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Submission of contributions via email is through email@example.com. You must attach the letter of submission and assignment of rights, front page and manuscript.
Guide for authors
(Agricultural and Biosystems Engineering) is a semiannual journal published by the , offering professionals in agricultural and biosystems engineering a means for publishing previously-unpublished scientific and technological research results. To achieve this task, this guide outlines the rules governing submission of manuscripts, in order to have a standardized structure and format.
Articles submitted for consideration should be related to one of the following subject matters
- Environment: sewage treatment and use, agricultural waste management, environmental impact of agricultural development, watershed and natural resource management, pollution control and environmental protection.
- Automation: intelligent machines, automatic process control, automated control of greenhouses, biosensors, bioengineering and biosystems modeling
- Rural constructions: agricultural and agro-industrial buildings, hydro-structures, and use of plastics in agriculture.
- Energy: Facilities for power, bioenergy, and renewable energy (solar, eolian, and geothermic, among others) generation
- Geomatics: navigation systems, geographic information systems, geographic positioning systems, remote sensing, image analysis, and bioinformatics.
- Machinery: agricultural equipment; machinery for establishing, protecting and harvesting agricultural products; machinery for livestock facilities; equipment for agro-industries; hydraulic and turbomachinery; forest harvesting equipment, tractors and farm tools
- Simulation and optimization of biosystems: process modeling, validation methodologies, simulation and optimization techniques, mathematics for agriculture and prediction of agricultural production.
- Soil: soil properties, water relations with soil-plant-atmosphere, dynamics of soils (during tillage, traction and compaction), and erosion control.
- Food technology: development of agro-food; fermentations; meat products; dairy products; products from cereals and oilseeds; sensory evaluation; physical, chemical and physicochemical properties of foods and related products; analysis and design of food and drying processes.
- Animal production technology automation and optimization of facilities for animal production, handling and processing of livestock products, and construction and technology for apiculture.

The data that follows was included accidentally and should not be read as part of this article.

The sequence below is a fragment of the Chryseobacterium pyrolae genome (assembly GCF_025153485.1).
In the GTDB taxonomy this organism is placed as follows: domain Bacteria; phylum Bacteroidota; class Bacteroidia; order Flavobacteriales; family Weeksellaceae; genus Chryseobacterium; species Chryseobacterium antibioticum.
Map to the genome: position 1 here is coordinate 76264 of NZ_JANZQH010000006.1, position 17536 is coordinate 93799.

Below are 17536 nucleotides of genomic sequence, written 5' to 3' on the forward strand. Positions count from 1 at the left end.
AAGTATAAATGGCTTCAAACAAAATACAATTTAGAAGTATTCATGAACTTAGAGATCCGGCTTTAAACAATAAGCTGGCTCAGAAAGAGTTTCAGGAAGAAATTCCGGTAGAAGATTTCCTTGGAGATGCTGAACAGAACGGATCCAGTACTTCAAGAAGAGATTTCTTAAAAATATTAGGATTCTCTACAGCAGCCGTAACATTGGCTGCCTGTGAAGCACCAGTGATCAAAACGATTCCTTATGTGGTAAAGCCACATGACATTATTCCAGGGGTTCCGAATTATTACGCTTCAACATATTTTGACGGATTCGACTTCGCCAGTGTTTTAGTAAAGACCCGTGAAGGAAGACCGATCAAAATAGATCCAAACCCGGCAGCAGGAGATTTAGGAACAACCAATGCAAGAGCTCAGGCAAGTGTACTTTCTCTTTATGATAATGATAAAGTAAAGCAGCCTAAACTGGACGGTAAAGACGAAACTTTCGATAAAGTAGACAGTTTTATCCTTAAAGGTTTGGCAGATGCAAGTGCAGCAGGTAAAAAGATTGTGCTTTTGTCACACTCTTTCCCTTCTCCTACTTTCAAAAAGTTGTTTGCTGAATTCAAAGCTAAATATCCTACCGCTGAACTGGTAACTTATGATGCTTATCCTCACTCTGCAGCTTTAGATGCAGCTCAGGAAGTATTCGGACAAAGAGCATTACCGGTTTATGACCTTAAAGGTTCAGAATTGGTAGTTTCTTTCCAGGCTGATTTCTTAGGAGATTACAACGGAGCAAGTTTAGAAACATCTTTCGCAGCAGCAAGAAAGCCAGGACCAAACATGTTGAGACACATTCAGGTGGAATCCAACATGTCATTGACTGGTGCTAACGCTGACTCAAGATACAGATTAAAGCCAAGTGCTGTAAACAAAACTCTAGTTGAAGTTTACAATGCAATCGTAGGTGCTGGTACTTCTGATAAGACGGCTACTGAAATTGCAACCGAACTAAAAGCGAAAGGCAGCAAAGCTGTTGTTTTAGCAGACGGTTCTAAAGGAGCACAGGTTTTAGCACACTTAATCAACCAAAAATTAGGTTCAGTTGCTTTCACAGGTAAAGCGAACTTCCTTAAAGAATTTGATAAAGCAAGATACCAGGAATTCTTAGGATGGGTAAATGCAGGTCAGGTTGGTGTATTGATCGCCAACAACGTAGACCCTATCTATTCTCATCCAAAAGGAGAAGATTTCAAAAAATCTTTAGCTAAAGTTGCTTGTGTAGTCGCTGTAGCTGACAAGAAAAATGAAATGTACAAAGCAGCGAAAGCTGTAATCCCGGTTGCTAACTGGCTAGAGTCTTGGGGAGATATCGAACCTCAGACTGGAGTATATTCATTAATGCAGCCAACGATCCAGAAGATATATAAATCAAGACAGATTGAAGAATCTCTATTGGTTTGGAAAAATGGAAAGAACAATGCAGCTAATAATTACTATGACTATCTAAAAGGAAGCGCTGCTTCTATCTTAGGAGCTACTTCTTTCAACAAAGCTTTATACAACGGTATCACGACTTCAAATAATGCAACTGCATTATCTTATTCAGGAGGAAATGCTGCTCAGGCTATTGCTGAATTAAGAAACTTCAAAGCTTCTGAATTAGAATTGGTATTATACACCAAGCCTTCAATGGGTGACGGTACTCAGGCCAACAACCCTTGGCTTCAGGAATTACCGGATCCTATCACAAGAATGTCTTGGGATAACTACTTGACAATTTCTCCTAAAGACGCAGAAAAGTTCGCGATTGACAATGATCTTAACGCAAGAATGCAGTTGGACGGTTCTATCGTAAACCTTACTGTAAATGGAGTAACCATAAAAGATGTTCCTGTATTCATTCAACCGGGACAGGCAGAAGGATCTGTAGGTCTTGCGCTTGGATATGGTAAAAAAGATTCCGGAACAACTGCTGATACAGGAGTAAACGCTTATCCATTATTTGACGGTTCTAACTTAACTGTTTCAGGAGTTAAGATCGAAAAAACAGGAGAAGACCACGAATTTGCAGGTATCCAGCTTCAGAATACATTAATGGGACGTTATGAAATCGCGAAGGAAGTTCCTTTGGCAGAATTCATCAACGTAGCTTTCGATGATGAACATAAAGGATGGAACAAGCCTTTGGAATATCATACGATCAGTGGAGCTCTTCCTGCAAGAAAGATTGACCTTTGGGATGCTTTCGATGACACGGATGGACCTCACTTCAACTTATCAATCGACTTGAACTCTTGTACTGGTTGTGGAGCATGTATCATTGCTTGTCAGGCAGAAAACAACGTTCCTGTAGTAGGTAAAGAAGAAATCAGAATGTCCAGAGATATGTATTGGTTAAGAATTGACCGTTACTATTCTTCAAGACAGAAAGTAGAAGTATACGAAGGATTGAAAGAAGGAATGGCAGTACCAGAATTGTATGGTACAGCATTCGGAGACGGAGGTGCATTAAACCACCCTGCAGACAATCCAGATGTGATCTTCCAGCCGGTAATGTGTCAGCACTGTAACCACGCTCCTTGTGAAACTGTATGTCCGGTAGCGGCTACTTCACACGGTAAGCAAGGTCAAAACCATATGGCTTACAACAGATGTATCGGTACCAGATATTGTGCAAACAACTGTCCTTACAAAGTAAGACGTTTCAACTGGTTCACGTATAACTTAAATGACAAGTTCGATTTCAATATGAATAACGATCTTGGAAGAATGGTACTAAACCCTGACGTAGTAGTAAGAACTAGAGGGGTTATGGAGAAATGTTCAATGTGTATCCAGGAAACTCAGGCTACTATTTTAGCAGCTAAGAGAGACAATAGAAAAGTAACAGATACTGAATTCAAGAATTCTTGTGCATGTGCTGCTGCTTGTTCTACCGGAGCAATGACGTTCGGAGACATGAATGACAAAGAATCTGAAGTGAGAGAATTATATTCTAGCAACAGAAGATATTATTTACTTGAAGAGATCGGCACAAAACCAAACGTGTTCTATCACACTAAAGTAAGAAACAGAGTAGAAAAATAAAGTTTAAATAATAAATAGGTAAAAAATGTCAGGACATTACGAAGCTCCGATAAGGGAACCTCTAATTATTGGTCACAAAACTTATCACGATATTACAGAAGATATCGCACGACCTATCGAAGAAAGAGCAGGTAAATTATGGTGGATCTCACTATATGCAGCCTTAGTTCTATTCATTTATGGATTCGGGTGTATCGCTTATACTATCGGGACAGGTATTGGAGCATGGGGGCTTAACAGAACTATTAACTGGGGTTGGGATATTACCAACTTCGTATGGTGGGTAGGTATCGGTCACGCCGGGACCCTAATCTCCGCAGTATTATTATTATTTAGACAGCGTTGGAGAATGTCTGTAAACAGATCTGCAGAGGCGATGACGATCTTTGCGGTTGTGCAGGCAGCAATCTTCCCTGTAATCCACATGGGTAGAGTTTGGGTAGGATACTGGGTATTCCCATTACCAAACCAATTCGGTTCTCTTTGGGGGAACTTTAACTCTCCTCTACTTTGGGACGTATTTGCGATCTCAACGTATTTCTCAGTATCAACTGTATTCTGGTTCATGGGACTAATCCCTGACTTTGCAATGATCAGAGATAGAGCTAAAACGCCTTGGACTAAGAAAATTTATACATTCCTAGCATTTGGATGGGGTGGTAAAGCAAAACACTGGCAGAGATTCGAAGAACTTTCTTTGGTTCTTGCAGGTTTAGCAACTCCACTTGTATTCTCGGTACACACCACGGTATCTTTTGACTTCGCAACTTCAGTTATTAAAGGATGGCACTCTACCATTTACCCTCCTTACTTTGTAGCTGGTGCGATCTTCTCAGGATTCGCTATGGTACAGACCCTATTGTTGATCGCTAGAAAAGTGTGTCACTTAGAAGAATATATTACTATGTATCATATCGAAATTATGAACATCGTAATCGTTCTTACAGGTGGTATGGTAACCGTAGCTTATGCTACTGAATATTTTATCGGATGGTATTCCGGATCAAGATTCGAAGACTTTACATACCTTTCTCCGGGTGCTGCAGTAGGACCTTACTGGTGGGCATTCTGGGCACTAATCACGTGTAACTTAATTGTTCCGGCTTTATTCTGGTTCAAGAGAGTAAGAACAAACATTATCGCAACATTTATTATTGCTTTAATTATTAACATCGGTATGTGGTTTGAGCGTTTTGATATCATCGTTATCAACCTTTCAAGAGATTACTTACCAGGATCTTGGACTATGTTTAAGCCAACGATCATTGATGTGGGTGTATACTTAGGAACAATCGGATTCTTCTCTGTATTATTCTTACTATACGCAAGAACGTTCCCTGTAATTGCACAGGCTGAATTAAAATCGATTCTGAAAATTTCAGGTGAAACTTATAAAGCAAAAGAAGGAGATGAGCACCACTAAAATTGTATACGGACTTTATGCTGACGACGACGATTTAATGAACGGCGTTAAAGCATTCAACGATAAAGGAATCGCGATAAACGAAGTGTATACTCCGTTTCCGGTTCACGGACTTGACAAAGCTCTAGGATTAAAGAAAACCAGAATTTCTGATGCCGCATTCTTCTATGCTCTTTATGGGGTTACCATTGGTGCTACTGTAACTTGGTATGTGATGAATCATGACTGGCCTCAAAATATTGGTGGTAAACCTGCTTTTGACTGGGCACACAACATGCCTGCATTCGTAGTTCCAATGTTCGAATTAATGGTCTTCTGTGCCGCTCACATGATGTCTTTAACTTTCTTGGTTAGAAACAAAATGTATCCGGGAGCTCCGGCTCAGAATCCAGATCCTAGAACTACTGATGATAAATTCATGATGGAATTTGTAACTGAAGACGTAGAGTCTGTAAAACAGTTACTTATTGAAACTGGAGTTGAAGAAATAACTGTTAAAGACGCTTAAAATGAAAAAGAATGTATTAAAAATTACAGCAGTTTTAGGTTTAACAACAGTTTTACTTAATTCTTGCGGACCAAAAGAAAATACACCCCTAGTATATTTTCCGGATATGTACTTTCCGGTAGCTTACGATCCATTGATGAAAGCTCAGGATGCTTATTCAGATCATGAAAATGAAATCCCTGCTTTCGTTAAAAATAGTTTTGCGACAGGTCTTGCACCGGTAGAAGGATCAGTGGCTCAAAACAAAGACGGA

- Postharvest technology: properties of biomaterials, processing and storage of fruits and vegetables, electronic screening, sensors for postharvest, control of maturation and senescence, quality, packaging and packing, biosystems modeling and refrigeration.
- Water use in agriculture: aagro-meteorology, crops water requirements, transport processes and infiltration, irrigation and drainage, water resource management, and fertirrigation.
Types of manuscripts
The types of scientific and technological manuscripts that can be submitted include:
Maximum 25 pages
- Unpublished articles that are the result of original research.
- Critical review articles about agricultural engineering and biosystems.
Maximum 15 pages
- Scientific and technological notes.
Procedure for receipt of manuscripts
We suggest consulting the format checklist prior to submitting a paper (http://www.chapingo.mx/revistas/inagbi/archivosPDF/criterios_formato.pdf).
Contributions are received through Editorial Manager. The follow-up evaluation is conducted through the Editorial Manager system and exclusively in communication with the Corresponding Author. A tutorial on this system is at: (http://www.editorialmanager.com/homepage/DOCS/Author_Tutorial.pdf).
Documentation submitted to the Journal must include:
- Identification sheet with the article’s title and the names and affiliations of the authors, according to the rule specified in this guide for authors.
- Text of the contribution, which must contain all the sections specified in this guide, with the exception of the authors and their affiliation.
- c) Letter of request that includes: affiliation, address, telephone number, email address and the signature of all the authors, without exception, according to the corresponding format (http://www.chapingo.mx/revistas/inagbi/archivosPDF/letter_assignment.docx)
- Letter of transfer of rights
The electronic document must be written with MS Word processor; tables are included at the end of the text and if there are graphs or figures, they must be appended separately. The graphics must be sent in image formats: TIFF or JPG with a minimum size of 945 x 945 pixels and a minimum resolution of 300 pixels per inch (300 ppi).
Note: The tables and equations should not be images; they must also be submitted in editable format.
Notice of manuscript receipt
If the paper addresses a topic in keeping with the Journal’s objectives and meets the requirements described in this guide for authors, a letter acknowledging receipt of the contribution is issued.
Structure of contributions
The title must not exceed 150 characters, with the first letter in upper case and the rest in lower case. If biological organisms are mentioned in the title that are not common in the agronomic field, they must be written according to the scientific norm. If widely-known species are mentioned, the scientific name is written in the keywords and not in the title.
Authors, affiliation and address
The name of the authors must be written after the title, leaving a space, aligned to the left, and each in a different paragraph. Academic degrees or titles must not be mentioned. It is recommended to include the name as it is registered, in the event that it is, in the ORCID system. The name must start with the first name(s), followed by surnames, which in the case of two must be linked by a hyphen without spaces.